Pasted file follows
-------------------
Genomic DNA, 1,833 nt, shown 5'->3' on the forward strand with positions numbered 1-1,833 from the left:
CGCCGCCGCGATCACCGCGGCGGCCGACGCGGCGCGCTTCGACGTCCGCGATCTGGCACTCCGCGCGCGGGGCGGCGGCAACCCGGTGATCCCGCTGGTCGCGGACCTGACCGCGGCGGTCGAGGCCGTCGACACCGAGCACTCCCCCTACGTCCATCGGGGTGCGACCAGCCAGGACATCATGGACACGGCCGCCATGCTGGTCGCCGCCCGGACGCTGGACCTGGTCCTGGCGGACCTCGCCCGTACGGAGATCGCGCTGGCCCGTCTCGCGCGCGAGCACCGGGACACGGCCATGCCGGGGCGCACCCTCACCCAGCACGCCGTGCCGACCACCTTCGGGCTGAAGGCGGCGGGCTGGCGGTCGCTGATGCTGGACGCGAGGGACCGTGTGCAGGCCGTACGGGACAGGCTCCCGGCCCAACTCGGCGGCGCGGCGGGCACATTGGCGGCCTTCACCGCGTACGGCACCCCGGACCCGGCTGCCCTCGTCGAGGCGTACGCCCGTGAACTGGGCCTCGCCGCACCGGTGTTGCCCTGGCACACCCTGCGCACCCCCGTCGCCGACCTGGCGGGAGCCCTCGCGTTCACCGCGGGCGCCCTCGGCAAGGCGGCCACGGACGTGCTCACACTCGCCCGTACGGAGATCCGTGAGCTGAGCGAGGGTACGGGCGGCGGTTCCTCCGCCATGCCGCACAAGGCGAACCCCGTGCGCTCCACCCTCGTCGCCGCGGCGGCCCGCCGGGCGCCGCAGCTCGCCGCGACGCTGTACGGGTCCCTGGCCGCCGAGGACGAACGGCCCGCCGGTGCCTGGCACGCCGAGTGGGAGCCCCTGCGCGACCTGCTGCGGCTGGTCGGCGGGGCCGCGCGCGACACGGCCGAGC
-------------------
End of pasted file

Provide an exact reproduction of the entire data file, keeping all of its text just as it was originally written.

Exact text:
Genomic DNA, 1,833 nt, shown 5'->3' on the forward strand with positions numbered 1-1,833 from the left:
CGCCGCCGCGATCACCGCGGCGGCCGACGCGGCGCGCTTCGACGTCCGCGATCTGGCACTCCGCGCGCGGGGCGGCGGCAACCCGGTGATCCCGCTGGTCGCGGACCTGACCGCGGCGGTCGAGGCCGTCGACACCGAGCACTCCCCCTACGTCCATCGGGGTGCGACCAGCCAGGACATCATGGACACGGCCGCCATGCTGGTCGCCGCCCGGACGCTGGACCTGGTCCTGGCGGACCTCGCCCGTACGGAGATCGCGCTGGCCCGTCTCGCGCGCGAGCACCGGGACACGGCCATGCCGGGGCGCACCCTCACCCAGCACGCCGTGCCGACCACCTTCGGGCTGAAGGCGGCGGGCTGGCGGTCGCTGATGCTGGACGCGAGGGACCGTGTGCAGGCCGTACGGGACAGGCTCCCGGCCCAACTCGGCGGCGCGGCGGGCACATTGGCGGCCTTCACCGCGTACGGCACCCCGGACCCGGCTGCCCTCGTCGAGGCGTACGCCCGTGAACTGGGCCTCGCCGCACCGGTGTTGCCCTGGCACACCCTGCGCACCCCCGTCGCCGACCTGGCGGGAGCCCTCGCGTTCACCGCGGGCGCCCTCGGCAAGGCGGCCACGGACGTGCTCACACTCGCCCGTACGGAGATCCGTGAGCTGAGCGAGGGTACGGGCGGCGGTTCCTCCGCCATGCCGCACAAGGCGAACCCCGTGCGCTCCACCCTCGTCGCCGCGGCGGCCCGCCGGGCGCCGCAGCTCGCCGCGACGCTGTACGGGTCCCTGGCCGCCGAGGACGAACGGCCCGCCGGTGCCTGGCACGCCGAGTGGGAGCCCCTGCGCGACCTGCTGCGGCTGGTCGGCGGGGCCGCGCGCGACACGGCCGAGC